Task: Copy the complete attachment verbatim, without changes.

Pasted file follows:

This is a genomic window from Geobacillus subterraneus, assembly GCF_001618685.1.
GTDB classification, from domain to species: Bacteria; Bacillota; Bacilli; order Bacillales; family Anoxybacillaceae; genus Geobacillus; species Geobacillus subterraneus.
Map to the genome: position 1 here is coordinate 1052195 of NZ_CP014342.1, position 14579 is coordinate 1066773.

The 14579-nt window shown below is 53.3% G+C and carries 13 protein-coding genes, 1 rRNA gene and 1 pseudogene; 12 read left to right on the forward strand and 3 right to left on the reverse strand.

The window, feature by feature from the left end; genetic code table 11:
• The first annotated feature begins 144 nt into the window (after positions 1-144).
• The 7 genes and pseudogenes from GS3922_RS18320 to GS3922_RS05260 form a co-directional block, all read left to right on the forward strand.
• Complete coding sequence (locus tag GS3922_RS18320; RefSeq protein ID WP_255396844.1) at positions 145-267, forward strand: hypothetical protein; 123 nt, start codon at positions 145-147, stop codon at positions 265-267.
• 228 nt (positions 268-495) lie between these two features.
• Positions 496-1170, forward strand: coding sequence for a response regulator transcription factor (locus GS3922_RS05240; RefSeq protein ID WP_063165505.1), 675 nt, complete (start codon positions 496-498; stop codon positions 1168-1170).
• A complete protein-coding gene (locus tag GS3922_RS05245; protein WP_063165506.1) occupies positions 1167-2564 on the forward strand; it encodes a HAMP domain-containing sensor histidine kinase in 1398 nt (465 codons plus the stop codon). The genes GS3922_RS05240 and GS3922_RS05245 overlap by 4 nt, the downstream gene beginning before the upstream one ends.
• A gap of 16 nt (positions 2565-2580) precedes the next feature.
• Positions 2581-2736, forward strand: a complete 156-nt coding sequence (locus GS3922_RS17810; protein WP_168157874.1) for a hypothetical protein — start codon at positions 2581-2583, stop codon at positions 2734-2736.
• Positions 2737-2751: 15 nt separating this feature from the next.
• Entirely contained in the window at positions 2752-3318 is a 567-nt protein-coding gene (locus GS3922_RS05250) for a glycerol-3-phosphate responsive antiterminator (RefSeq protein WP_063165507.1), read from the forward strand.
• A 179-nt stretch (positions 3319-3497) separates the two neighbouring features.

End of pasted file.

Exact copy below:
This is a genomic window from Geobacillus subterraneus, assembly GCF_001618685.1.
GTDB classification, from domain to species: Bacteria; Bacillota; Bacilli; order Bacillales; family Anoxybacillaceae; genus Geobacillus; species Geobacillus subterraneus.
Map to the genome: position 1 here is coordinate 1052195 of NZ_CP014342.1, position 14579 is coordinate 1066773.

The 14579-nt window shown below is 53.3% G+C and carries 13 protein-coding genes, 1 rRNA gene and 1 pseudogene; 12 read left to right on the forward strand and 3 right to left on the reverse strand.

The window, feature by feature from the left end; genetic code table 11:
• The first annotated feature begins 144 nt into the window (after positions 1-144).
• The 7 genes and pseudogenes from GS3922_RS18320 to GS3922_RS05260 form a co-directional block, all read left to right on the forward strand.
• Complete coding sequence (locus tag GS3922_RS18320; RefSeq protein ID WP_255396844.1) at positions 145-267, forward strand: hypothetical protein; 123 nt, start codon at positions 145-147, stop codon at positions 265-267.
• 228 nt (positions 268-495) lie between these two features.
• Positions 496-1170, forward strand: coding sequence for a response regulator transcription factor (locus GS3922_RS05240; RefSeq protein ID WP_063165505.1), 675 nt, complete (start codon positions 496-498; stop codon positions 1168-1170).
• A complete protein-coding gene (locus tag GS3922_RS05245; protein WP_063165506.1) occupies positions 1167-2564 on the forward strand; it encodes a HAMP domain-containing sensor histidine kinase in 1398 nt (465 codons plus the stop codon). The genes GS3922_RS05240 and GS3922_RS05245 overlap by 4 nt, the downstream gene beginning before the upstream one ends.
• A gap of 16 nt (positions 2565-2580) precedes the next feature.
• Positions 2581-2736, forward strand: a complete 156-nt coding sequence (locus GS3922_RS17810; protein WP_168157874.1) for a hypothetical protein — start codon at positions 2581-2583, stop codon at positions 2734-2736.
• Positions 2737-2751: 15 nt separating this feature from the next.
• Entirely contained in the window at positions 2752-3318 is a 567-nt protein-coding gene (locus GS3922_RS05250) for a glycerol-3-phosphate responsive antiterminator (RefSeq protein WP_063165507.1), read from the forward strand.
• A 179-nt stretch (positions 3319-3497) separates the two neighbouring features.